After the death of the brilliant Bernd Rosemeyer, AU team manager Dr Karl Feuereissen considered ’bike aces to be the most suitable candidates to control the tricky mid-engined cars. Nuvolari’s signing was the big scoop in ’38 but even the fearless, wiry Italian took several months to attune to the D-type. At least he had race car experience, unlike Meier and Ewald Kluge who were plucked from the ’bike-racing ranks for a test at the Nürburgring short circuit. For Meier, a talented rider who became the first foreigner to win the TT, it must have been like stepping from a Bücker Jungmeister biplane into an ME262 jet. “Before the test I had never driven any kind of racing car, just ordinary saloons in which I drove normally,” Meier recalled to Silver Arrows author Chris Nixon in ’86. “With nearly 500bhp, the difference from anything I’d driven was colossal. Of course I found it heavy to drive after motorcycles and the rear engine was always trying to slide round in front of me.” Meier practised for the Eifel GP: “Around the Nürburgring I found the Auto Union a handful on all those twists and turns and ups and downs. All that horsepower and those narrow tyres made it difficult, but I managed a lap of 10 mins 16 secs, just 9 secs slower than Nuvolari. At Spa, a circuit I knew well, I was more confident. The Auto Union handled beautifully on those fast corners. After setting good practice times, it was frustrating when the grid was decided by ballot.”
Meier was selected for the French GP at Reims on 7 July where he put the D-type on the third row position, just 5 secs behind Nuvolari. At the first fuel stop, Meier was running fourth: “In the pits my car caught fire. I jumped out but my arm was badly burned – I still have the scars. The mechanics quickly put out the fire and I went back into the race. My arm was very painful, so I held it out in the wind to cool it, although it made driving difficult as the Auto Union was very heavy to steer. But it was worth it, because I finished second behind team-mate Hermann [Müller]. It was a wonderful result for Auto Union.” Lewis Hamilton’s record is mighty but to come second in only your second car race is staggering. The following week Meier won his second motorcycle GP in a fortnight at Spa.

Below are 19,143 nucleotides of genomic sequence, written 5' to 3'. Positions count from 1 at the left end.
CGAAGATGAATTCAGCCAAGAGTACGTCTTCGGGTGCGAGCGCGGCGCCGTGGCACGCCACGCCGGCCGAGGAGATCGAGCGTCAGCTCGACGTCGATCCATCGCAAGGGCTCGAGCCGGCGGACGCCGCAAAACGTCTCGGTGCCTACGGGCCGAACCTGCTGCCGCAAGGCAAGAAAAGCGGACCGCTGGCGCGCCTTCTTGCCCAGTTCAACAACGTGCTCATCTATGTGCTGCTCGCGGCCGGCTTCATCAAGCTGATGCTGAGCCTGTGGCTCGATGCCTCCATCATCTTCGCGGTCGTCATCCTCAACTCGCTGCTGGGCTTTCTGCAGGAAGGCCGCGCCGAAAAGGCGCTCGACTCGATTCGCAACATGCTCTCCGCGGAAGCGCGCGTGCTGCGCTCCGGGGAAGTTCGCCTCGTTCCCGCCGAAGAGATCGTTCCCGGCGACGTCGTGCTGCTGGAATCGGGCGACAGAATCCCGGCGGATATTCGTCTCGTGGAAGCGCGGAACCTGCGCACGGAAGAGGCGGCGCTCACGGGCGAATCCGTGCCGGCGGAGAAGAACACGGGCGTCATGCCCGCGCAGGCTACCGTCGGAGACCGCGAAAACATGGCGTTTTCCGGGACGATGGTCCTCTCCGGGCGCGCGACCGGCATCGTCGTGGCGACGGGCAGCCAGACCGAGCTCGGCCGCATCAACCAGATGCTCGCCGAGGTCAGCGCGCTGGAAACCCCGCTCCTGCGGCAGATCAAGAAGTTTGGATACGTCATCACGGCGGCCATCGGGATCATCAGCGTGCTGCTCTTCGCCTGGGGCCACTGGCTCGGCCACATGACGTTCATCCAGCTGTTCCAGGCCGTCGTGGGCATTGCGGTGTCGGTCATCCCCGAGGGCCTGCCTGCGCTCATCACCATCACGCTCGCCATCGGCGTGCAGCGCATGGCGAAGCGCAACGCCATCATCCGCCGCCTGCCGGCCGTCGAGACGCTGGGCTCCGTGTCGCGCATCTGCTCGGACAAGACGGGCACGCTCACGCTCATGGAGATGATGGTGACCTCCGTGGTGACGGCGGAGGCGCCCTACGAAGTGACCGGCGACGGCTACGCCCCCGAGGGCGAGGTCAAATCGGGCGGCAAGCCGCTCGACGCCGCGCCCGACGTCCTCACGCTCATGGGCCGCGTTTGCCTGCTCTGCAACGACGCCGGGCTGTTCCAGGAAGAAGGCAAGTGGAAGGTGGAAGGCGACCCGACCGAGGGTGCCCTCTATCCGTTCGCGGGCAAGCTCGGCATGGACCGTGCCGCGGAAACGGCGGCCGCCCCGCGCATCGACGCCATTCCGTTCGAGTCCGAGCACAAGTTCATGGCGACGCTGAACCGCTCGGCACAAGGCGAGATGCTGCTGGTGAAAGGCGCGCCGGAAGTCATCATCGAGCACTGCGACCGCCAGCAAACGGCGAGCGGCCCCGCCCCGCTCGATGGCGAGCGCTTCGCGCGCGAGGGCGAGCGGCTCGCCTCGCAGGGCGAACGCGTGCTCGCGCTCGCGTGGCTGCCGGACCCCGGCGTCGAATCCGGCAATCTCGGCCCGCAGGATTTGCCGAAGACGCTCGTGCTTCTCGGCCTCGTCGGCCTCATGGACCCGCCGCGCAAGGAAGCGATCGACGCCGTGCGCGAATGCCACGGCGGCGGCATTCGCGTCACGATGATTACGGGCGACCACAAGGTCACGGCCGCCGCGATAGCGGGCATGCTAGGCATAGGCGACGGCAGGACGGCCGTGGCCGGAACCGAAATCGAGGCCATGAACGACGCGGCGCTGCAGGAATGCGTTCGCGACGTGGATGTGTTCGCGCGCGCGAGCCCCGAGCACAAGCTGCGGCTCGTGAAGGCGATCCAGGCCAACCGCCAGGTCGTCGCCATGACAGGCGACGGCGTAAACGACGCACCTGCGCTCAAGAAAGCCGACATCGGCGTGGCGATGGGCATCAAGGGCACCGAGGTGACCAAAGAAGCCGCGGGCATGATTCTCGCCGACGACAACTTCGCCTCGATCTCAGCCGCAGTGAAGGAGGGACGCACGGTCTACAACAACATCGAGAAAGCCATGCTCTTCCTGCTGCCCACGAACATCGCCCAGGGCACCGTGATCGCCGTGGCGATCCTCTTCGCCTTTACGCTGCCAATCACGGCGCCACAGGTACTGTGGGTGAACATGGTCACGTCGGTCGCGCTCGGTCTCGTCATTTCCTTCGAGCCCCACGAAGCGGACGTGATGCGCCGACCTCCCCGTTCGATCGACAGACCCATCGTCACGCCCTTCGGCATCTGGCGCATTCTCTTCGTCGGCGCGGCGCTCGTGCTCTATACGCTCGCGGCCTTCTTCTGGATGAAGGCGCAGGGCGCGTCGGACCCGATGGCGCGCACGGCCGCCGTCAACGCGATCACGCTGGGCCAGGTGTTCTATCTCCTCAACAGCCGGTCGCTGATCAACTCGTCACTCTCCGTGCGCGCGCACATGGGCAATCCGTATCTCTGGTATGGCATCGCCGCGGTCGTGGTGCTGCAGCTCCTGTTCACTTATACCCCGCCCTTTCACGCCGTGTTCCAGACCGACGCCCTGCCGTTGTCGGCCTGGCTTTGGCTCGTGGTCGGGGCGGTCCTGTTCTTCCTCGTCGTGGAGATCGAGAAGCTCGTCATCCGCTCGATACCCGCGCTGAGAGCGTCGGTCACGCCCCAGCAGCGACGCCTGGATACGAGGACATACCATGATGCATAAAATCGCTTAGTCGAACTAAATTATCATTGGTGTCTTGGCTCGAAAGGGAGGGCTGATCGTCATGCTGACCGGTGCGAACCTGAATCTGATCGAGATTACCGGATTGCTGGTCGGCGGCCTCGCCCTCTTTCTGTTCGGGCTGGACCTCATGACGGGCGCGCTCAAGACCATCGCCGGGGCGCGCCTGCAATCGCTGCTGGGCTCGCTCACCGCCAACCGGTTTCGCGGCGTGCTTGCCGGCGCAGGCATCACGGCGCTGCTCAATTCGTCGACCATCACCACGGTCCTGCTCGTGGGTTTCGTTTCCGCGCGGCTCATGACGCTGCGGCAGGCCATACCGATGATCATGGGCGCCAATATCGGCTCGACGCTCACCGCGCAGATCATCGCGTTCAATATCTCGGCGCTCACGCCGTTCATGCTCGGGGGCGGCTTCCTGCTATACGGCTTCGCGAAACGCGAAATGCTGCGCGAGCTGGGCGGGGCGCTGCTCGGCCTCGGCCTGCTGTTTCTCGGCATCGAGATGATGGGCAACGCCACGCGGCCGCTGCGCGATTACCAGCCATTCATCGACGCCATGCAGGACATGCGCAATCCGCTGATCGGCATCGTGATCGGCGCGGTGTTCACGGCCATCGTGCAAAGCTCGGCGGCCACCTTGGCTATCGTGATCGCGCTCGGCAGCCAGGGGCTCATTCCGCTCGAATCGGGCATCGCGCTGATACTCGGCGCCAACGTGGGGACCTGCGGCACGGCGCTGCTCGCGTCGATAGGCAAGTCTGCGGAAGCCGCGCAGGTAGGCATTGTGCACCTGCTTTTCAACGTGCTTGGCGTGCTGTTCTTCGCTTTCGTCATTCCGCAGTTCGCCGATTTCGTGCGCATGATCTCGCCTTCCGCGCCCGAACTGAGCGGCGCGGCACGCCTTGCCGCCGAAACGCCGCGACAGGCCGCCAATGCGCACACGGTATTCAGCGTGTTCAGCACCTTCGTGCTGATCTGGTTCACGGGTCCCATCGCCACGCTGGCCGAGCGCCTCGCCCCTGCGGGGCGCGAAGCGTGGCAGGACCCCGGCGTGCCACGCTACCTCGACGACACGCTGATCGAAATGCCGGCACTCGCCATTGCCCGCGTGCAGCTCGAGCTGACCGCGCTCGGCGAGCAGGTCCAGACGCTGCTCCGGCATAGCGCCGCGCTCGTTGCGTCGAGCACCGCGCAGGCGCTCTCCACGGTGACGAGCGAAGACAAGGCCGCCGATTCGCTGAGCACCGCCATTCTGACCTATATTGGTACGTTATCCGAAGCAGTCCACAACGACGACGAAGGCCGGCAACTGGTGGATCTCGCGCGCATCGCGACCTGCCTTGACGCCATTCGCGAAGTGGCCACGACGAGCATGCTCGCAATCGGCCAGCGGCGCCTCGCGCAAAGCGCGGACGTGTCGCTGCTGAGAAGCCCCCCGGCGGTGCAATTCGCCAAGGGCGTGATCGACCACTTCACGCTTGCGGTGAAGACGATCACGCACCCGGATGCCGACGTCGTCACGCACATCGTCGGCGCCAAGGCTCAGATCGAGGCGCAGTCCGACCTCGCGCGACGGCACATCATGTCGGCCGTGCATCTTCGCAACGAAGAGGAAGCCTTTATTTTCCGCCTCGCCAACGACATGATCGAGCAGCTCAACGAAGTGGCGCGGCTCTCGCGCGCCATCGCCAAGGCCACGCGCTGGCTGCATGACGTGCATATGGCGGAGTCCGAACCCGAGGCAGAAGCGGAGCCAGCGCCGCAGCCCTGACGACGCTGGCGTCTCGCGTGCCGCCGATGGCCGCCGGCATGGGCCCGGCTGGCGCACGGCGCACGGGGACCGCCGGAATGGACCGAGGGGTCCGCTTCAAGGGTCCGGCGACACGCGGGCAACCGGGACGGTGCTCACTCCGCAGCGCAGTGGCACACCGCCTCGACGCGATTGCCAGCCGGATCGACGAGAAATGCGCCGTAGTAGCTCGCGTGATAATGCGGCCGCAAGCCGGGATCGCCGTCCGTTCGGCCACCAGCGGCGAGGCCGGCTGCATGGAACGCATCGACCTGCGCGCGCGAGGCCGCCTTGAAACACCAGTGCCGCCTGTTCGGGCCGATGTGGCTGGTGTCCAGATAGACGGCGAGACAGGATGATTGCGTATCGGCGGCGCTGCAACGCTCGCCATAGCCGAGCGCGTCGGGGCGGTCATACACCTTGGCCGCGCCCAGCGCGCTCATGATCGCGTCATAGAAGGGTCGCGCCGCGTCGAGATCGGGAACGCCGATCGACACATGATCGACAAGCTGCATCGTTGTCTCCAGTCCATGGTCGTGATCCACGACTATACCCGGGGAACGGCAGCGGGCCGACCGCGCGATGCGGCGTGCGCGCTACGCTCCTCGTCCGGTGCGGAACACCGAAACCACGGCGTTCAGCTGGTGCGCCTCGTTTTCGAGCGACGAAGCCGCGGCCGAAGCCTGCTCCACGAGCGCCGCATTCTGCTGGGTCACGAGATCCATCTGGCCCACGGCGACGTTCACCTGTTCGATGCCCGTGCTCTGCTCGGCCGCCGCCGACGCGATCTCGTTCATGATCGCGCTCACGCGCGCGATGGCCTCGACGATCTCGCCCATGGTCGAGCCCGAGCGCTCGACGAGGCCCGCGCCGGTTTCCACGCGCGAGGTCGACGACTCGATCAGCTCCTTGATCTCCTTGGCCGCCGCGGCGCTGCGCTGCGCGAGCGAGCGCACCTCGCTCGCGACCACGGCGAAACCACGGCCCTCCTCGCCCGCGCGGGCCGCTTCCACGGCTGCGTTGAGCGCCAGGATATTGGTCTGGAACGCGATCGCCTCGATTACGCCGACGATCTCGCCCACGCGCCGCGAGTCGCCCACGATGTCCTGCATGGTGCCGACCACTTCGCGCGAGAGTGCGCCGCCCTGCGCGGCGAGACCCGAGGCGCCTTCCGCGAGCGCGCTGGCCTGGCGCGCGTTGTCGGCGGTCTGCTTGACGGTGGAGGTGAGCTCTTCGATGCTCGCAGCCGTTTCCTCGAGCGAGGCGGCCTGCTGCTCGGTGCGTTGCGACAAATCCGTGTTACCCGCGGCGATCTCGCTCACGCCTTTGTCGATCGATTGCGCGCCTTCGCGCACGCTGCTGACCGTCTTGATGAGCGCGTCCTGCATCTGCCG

After Mercedes dominated at Bern, Nuvolari claimed the last race of this amazing era for Auto Union, the Yugoslavian GP around the bumpy Belgrade park circuit. Mysteriously, Lang was announced European Champion for Mercedes but Müller should have won it for Auto Union having out-scored his rival. With the onset of war, the German ruling body changed the scoring system and Müller never got the recognition he deserved. Even Nuvolari acknowledged the pace of the 30-year old from Bielefeld who’d also started on ’bikes. After the war he was back at the Chemnitz factory but as a prisoner working as a woodcutter. That’s all part of the magnetism of these amazing, underdog German challengers.
The C&G team has been converted too after its unique restoration experience. “Mercedes are over-engineered,” says project co-ordinator Clive Robbins, “and, with an unlimited budget, they were just showing off. They are too sophisticated. Auto Unions were built to a price but were no way compromised. It’s amazing what they did with lesser resources. The D-type was a major step forward and much easier to drive.”
That of course is all relative. Imagine holding this magnificent machine at 180mph down the old Nationale N31, exhaust stubbs blasting exotic fumes as the V12 yowls like a bull at stud. And with a badly burnt arm. Awesome.
This article was originally published in the September 2007 issue of Classic & Sports Car magazine, which retains the copyright to all words and images.